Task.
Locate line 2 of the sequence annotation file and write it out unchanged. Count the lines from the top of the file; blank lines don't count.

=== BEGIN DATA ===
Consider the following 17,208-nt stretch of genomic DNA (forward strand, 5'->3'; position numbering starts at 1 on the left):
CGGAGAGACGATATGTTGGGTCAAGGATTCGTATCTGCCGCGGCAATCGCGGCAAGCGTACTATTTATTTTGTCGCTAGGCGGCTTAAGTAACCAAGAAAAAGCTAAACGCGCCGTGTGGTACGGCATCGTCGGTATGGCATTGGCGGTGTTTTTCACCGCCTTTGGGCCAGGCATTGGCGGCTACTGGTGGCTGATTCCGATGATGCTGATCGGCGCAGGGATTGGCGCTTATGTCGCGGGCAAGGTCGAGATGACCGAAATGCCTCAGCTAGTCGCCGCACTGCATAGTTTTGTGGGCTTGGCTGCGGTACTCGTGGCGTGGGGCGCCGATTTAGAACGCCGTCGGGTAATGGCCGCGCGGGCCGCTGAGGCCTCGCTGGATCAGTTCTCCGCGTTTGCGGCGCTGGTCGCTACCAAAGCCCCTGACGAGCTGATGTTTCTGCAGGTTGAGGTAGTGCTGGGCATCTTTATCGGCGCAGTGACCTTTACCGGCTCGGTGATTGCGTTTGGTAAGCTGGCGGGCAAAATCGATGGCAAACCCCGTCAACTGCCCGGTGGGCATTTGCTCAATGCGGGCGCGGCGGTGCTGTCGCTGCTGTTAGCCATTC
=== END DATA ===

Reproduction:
CGGAGAGACGATATGTTGGGTCAAGGATTCGTATCTGCCGCGGCAATCGCGGCAAGCGTACTATTTATTTTGTCGCTAGGCGGCTTAAGTAACCAAGAAAAAGCTAAACGCGCCGTGTGGTACGGCATCGTCGGTATGGCATTGGCGGTGTTTTTCACCGCCTTTGGGCCAGGCATTGGCGGCTACTGGTGGCTGATTCCGATGATGCTGATCGGCGCAGGGATTGGCGCTTATGTCGCGGGCAAGGTCGAGATGACCGAAATGCCTCAGCTAGTCGCCGCACTGCATAGTTTTGTGGGCTTGGCTGCGGTACTCGTGGCGTGGGGCGCCGATTTAGAACGCCGTCGGGTAATGGCCGCGCGGGCCGCTGAGGCCTCGCTGGATCAGTTCTCCGCGTTTGCGGCGCTGGTCGCTACCAAAGCCCCTGACGAGCTGATGTTTCTGCAGGTTGAGGTAGTGCTGGGCATCTTTATCGGCGCAGTGACCTTTACCGGCTCGGTGATTGCGTTTGGTAAGCTGGCGGGCAAAATCGATGGCAAACCCCGTCAACTGCCCGGTGGGCATTTGCTCAATGCGGGCGCGGCGGTGCTGTCGCTGCTGTTAGCCATTC